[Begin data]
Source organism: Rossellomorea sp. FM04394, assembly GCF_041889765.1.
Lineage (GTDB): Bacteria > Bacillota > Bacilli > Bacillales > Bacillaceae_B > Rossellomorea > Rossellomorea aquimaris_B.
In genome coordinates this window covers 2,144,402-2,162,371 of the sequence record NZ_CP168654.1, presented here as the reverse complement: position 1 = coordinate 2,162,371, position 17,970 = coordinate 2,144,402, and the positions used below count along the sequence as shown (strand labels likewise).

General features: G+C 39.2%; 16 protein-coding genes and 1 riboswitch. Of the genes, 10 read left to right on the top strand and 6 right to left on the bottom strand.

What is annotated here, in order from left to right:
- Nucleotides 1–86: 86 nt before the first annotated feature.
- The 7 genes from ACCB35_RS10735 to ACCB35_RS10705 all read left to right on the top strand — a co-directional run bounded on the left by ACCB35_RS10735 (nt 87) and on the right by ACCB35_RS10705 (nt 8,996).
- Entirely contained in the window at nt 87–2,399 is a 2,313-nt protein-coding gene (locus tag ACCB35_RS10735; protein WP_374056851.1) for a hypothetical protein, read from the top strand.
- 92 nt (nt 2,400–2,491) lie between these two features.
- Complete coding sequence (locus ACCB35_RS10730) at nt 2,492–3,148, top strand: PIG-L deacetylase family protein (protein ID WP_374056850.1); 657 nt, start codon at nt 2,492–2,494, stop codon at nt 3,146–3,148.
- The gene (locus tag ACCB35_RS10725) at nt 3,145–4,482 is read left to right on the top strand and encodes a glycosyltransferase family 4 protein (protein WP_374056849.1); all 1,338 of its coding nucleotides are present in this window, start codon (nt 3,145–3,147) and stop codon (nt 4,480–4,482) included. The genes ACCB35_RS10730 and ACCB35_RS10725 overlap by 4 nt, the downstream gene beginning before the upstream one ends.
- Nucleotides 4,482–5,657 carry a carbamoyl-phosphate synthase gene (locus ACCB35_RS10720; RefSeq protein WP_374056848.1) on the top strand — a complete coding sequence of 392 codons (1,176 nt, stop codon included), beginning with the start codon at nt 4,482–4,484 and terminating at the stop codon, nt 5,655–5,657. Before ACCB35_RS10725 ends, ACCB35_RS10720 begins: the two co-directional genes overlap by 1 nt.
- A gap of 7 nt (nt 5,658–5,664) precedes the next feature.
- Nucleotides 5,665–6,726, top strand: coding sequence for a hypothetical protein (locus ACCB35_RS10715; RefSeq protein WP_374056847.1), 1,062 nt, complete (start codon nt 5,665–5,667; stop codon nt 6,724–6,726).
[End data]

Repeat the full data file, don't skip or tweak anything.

Source organism: Rossellomorea sp. FM04394, assembly GCF_041889765.1.
Lineage (GTDB): Bacteria > Bacillota > Bacilli > Bacillales > Bacillaceae_B > Rossellomorea > Rossellomorea aquimaris_B.
In genome coordinates this window covers 2,144,402-2,162,371 of the sequence record NZ_CP168654.1, presented here as the reverse complement: position 1 = coordinate 2,162,371, position 17,970 = coordinate 2,144,402, and the positions used below count along the sequence as shown (strand labels likewise).

General features: G+C 39.2%; 16 protein-coding genes and 1 riboswitch. Of the genes, 10 read left to right on the top strand and 6 right to left on the bottom strand.

What is annotated here, in order from left to right:
- Nucleotides 1–86: 86 nt before the first annotated feature.
- The 7 genes from ACCB35_RS10735 to ACCB35_RS10705 all read left to right on the top strand — a co-directional run bounded on the left by ACCB35_RS10735 (nt 87) and on the right by ACCB35_RS10705 (nt 8,996).
- Entirely contained in the window at nt 87–2,399 is a 2,313-nt protein-coding gene (locus tag ACCB35_RS10735; protein WP_374056851.1) for a hypothetical protein, read from the top strand.
- 92 nt (nt 2,400–2,491) lie between these two features.
- Complete coding sequence (locus ACCB35_RS10730) at nt 2,492–3,148, top strand: PIG-L deacetylase family protein (protein ID WP_374056850.1); 657 nt, start codon at nt 2,492–2,494, stop codon at nt 3,146–3,148.
- The gene (locus tag ACCB35_RS10725) at nt 3,145–4,482 is read left to right on the top strand and encodes a glycosyltransferase family 4 protein (protein WP_374056849.1); all 1,338 of its coding nucleotides are present in this window, start codon (nt 3,145–3,147) and stop codon (nt 4,480–4,482) included. The genes ACCB35_RS10730 and ACCB35_RS10725 overlap by 4 nt, the downstream gene beginning before the upstream one ends.
- Nucleotides 4,482–5,657 carry a carbamoyl-phosphate synthase gene (locus ACCB35_RS10720; RefSeq protein WP_374056848.1) on the top strand — a complete coding sequence of 392 codons (1,176 nt, stop codon included), beginning with the start codon at nt 4,482–4,484 and terminating at the stop codon, nt 5,655–5,657. Before ACCB35_RS10725 ends, ACCB35_RS10720 begins: the two co-directional genes overlap by 1 nt.
- A gap of 7 nt (nt 5,658–5,664) precedes the next feature.
- Nucleotides 5,665–6,726, top strand: coding sequence for a hypothetical protein (locus ACCB35_RS10715; RefSeq protein WP_374056847.1), 1,062 nt, complete (start codon nt 5,665–5,667; stop codon nt 6,724–6,726).